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How to give your newsletter (or leaflet) a winning personal touch - and why it needs it (22 Mar 08)

If you send out any message to individuals without making it as personal as possible you are making a big mistake

They all benefit from a strong personal element … a “me to you” feeling, because people like to deal with people, individual people, not organisations. You don’t go into your bank and deal with “the branch”; you deal with individual cashiers.

Every printed message you send out is a just a substitute for the most powerful form of communication: one person talking to another. So don’t let your newsletters and leaflets be impersonal.

Your leaflet may not be like a letter, addressed to an individual person. It may not be from someone in particular. But you must do everything you can to add the personal touch – with chatty language and pictures of people.

Newsletters – which are letters, or should be – are unfortunately often just sent out unannounced, unexplained and presumably assuming that people are dying to read them. There is no feeling of talking to and involving the reader, and even less sense that the reader is being given a special inside information because they are part of a community.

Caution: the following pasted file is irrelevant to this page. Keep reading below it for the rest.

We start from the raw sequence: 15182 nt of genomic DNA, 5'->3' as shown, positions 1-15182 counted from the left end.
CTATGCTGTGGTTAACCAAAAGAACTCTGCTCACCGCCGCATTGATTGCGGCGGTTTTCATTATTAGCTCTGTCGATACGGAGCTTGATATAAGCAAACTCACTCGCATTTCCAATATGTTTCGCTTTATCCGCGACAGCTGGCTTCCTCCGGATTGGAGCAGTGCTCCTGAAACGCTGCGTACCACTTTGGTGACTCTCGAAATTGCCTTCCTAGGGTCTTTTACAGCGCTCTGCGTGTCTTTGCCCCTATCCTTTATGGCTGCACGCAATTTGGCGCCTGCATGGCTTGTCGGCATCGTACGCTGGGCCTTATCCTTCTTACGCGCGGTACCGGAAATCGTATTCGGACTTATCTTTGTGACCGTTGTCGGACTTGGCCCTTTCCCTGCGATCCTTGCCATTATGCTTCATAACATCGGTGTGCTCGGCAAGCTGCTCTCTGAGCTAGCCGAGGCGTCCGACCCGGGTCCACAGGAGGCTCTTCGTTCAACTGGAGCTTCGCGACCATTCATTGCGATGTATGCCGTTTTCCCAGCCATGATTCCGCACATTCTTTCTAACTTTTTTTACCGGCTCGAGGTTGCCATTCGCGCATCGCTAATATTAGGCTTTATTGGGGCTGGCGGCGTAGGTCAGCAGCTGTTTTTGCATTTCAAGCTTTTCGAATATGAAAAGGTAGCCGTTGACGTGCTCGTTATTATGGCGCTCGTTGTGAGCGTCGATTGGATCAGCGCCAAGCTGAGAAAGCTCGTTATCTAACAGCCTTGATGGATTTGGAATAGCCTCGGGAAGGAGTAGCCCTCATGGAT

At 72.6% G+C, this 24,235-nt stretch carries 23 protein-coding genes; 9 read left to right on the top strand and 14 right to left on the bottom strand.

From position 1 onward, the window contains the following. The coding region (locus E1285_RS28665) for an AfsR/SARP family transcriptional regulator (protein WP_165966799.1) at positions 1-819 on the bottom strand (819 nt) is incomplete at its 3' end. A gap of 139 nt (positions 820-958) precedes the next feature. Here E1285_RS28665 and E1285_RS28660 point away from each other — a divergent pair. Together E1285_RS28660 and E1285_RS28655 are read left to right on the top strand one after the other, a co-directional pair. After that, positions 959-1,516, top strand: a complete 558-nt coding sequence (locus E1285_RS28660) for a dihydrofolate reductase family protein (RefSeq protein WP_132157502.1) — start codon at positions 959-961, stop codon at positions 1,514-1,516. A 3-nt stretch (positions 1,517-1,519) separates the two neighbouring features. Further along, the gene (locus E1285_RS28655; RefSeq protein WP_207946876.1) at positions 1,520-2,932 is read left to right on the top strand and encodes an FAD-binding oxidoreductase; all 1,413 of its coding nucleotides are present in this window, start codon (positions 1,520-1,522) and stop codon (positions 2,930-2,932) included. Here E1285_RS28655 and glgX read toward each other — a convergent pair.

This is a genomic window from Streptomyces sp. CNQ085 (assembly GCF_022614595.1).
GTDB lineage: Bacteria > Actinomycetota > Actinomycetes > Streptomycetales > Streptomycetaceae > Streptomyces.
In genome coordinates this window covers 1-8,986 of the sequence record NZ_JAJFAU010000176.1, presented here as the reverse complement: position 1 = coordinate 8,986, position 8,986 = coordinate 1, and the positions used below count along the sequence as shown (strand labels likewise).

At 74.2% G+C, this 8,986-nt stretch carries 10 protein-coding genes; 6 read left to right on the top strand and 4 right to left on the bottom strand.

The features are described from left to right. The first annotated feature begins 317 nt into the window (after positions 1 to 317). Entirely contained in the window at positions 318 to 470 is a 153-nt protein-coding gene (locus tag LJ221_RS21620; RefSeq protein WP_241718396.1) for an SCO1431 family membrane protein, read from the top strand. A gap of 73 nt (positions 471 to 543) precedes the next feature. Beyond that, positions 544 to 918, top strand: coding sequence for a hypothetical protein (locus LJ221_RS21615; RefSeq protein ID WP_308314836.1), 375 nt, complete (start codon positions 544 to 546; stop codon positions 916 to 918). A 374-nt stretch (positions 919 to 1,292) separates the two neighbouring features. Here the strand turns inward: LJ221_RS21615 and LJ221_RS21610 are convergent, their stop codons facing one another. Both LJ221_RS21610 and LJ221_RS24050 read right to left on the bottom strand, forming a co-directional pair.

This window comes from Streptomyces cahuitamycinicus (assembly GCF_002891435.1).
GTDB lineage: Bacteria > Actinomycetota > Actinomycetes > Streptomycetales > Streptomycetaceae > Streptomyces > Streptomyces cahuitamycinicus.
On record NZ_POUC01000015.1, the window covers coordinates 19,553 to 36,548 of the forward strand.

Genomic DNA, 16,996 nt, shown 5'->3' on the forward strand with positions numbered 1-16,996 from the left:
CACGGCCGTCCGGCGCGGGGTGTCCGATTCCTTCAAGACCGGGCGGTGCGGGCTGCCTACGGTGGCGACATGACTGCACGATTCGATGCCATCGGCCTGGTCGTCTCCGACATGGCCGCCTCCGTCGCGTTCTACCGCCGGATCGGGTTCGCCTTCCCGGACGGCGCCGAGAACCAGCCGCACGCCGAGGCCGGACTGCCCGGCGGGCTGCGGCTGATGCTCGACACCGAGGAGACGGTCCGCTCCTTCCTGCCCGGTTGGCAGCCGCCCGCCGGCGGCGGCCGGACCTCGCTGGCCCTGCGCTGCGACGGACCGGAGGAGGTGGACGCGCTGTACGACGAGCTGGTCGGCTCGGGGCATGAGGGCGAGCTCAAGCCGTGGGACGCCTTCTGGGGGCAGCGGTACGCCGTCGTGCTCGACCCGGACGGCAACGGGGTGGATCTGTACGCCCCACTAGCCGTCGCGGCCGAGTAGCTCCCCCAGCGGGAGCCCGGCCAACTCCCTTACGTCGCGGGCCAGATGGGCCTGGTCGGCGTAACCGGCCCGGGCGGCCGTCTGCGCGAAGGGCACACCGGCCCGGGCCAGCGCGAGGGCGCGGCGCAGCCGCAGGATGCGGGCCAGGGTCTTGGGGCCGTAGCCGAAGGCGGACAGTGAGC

A bit like being smacked in the face by a wet fish in fact.

This is ironic considering how so many newsletters purport to be keeping communities informed and involved so they can have a say in local services and projects.

It’s not a difficult thing to give your newsletter a personal touch. All you have to do is have a very prominent message in the form of a letter to your readers that introduces your newsletter’s content - and explains what’s in it that will interest them. The letter can be part of your newsletter, where it can’t be missed – on the front or in the first inside spread. It can be quite separate - a covering letter.

Nor is this expensive to do. Think of the effort and cost that goes into producing and sending a newsletter. You are already paying for them to be delivered, so including a letter in your newsletter or inserting one into the envelope won’t cost the earth.

The truth is, everybody likes to receive a letter. It’s that simple.

It’s a very personal form of communication and people respond to it. And to make it more personal, have the writer’s signature with their photograph.

You can summarise the newsletter’s content for the reader and draw their attention to articles in the newsletter you think will interest them.

Don’t worry that people will see a letter as a sales gimmick. And don’t worry about the length of the letter. The important thing is that you don’t just say, “Enclosed please find your newsletter”. This sounds unenthusiastic and dull.

Do use a handwritten signature and don’t worry about it appearing amateurish. Far too many communications are simply too slick.

So you can see what I mean I am attaching an example of a newsletter, which Kate Arnold of NDC Islington very kindly sent in. As you will see they have a personal message of the type I mean on Page 2>>

Here’s an alternative version for you to have a think about

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